Most researchers expected that no engineered islet could provide all
the characteristics that we would consider ideal, and that some form of
immunobarrier would be required to protect these cells.
Short Term versus Long Term...
And so we were presented with a research landscape that included immediate
prospects for testing encapsulated human islets, near-term opportunities
for testing pig islets in immunobarriers, and longer-term opportunities
to create the perfect replacement islet technology. Taylor Wang
of Vanderbilt University summarized the situation succinctly when he suggested
that we need to immediately fund the near-term prospects, while in parallel
supporting the science that may represent subsequent generations of cure.
In a field like this, it is unlikely that the cure we first test will be
the same one used in 20 years, and therefore the work to develop even better
and cheaper solutions must continue. (As an aside, we must remember
that the treatment for diabetes invented 75 years ago persists to this
day. Good job we didn't wait for something more ideal! )
Some Personal Conclusions...
The following are my own conclusions based on what I heard during these two days. I must emphasize that these are the personal conclusions of a lay person, and I would welcome an email with suggestions or corrections from anybody. Over time, these conclusions can hopefully be refined to be an increasingly accurate reflection of the current state-of-the-art in diabetes cure research, and a mechanism for prioritizing future research funding.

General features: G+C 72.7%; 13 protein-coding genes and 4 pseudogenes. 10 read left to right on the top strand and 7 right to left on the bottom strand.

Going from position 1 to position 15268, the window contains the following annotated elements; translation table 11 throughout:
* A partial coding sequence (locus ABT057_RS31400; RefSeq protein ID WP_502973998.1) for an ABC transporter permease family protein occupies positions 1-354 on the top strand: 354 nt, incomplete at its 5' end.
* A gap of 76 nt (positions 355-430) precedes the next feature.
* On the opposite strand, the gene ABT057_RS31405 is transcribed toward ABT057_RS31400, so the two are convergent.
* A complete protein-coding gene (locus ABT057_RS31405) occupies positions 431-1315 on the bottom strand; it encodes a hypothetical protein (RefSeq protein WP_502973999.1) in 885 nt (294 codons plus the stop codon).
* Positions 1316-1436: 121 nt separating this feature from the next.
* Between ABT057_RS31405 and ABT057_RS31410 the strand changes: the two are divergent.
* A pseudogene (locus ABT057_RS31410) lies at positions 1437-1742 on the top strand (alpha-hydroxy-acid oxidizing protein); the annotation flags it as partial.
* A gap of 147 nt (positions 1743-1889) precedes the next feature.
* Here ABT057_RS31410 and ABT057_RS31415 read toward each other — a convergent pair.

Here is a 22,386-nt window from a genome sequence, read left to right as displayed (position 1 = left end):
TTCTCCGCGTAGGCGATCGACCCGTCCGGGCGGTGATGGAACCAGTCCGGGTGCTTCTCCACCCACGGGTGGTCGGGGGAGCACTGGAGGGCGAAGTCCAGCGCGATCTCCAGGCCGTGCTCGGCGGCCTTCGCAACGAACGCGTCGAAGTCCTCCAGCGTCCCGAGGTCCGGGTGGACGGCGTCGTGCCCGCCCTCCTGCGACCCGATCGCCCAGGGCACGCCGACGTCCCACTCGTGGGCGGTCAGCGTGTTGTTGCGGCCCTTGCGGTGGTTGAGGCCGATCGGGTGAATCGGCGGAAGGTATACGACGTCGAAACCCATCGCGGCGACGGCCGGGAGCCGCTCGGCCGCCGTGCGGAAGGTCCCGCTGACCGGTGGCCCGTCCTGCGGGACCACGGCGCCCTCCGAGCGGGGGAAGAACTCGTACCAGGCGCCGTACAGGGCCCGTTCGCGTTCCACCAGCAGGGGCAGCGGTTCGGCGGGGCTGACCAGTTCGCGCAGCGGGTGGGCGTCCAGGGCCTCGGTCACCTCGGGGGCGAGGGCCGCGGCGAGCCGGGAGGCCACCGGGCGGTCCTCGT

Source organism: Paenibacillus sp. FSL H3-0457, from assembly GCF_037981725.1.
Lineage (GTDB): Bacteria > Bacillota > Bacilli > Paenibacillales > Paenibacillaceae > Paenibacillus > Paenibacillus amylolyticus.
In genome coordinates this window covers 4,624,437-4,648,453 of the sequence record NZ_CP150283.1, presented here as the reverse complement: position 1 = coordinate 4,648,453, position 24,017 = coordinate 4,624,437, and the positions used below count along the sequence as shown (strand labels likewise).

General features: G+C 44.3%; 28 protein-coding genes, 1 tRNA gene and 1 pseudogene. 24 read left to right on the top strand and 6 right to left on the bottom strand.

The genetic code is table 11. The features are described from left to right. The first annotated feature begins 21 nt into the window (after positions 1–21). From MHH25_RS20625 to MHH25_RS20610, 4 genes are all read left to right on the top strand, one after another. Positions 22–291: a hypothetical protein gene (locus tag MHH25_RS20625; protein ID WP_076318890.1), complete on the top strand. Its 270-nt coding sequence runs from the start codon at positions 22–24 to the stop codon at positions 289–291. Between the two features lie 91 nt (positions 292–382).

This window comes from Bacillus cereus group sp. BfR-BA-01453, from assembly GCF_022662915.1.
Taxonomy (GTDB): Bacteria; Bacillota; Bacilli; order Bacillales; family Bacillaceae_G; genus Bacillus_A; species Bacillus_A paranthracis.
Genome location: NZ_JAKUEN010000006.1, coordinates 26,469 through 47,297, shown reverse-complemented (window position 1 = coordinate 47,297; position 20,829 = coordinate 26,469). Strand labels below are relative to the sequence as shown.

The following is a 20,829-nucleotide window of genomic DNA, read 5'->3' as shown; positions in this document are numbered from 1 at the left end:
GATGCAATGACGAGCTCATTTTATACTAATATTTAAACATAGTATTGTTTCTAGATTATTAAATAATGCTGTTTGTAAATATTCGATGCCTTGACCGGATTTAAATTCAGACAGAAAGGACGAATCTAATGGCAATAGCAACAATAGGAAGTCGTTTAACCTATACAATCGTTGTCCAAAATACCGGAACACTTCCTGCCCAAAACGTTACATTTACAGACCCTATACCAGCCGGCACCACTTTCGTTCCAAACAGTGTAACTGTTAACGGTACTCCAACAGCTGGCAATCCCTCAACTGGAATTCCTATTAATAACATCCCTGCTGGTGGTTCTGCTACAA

Having had an opportunity to reflect on the information presented at
this conference, and to consider Emily Spitzer's request for some real
ideas as to how JDFI could better direct its research dollars to the goal
we all share, I would like to offer some suggestions:
This workshop definitely left me with a feeling of hope. Despite
the sense of pride and commitment that each researcher has in his or her
own approach, there is a high level of concurrence as to the most promising
near-term technologies. I feel we are at a point in history not unlike
when the Wright brothers demonstrated that heavier-than-air flight is possible,
albeit only for a few seconds. This early demonstration caused many in
the aeronautic world to concentrate on the emerging technologies of fixed-wing
and propellors, and to set aside some of the less successful approaches.
As always, others ridiculed the short, awkward, bumpy Kittyhawk adventure,
warning the world of the terrible risks, and failing to see the beginning
of a new era. Within a decade, commercial air travel was a reality.
In a similar way, islet transplantation has had its own early Kittyhawk
flights, and with a little vision we too can enter a new era free of diabetes.
Attendees from Juvenile Diabetes Foundation International (JDFI)...
Deb Butterfield, Member of Government Relations Steering Committee,
Philippe Halban, Chair, Medical Science Advisory Board and Medical Science Review Committee, JDFI
Margaret Himmelfarb, Director and Lay Review Board Member, JDFI
Sandra Puczynski, Director and Lay Review Board Member, JDFI
Patricia Rivera, National Manager of Meetings and Travel, JDFI
Sandra Silvestri, Director and Lay Review Board Member, JDFI
Emily Spitzer, Director and Chair of Research, JDFI
Attendees from The National Institutes of Health (NIH)...
Richard Eastman, Division of Diabetes,
Endocrinology and Metabolic Diseases, NIDDK
Judith Fradkin, Division of Diabetes, Endocrinology and Metabolic Diseases, NIDDK
Joan Harmon, Division of Diabetes, Endocrinology and Metabolic Diseases, NIDDK
Elaine Young, National Center for Research Resources, NIH
Attendees from National Aeronautic and Space Administration (NASA)...
Neal R. Pellis, Biotechnology Cell Science Program, Johnson Space Center, Houston, TX
Attendees from the Research Community...
Patrick Aebischer, Gene Therapy Center, Lausanne, Switzerland
Rodolfo Alejandro, Diabetes Research Institute Miami, FL
Arne Andersson, Uppsala University, Sweden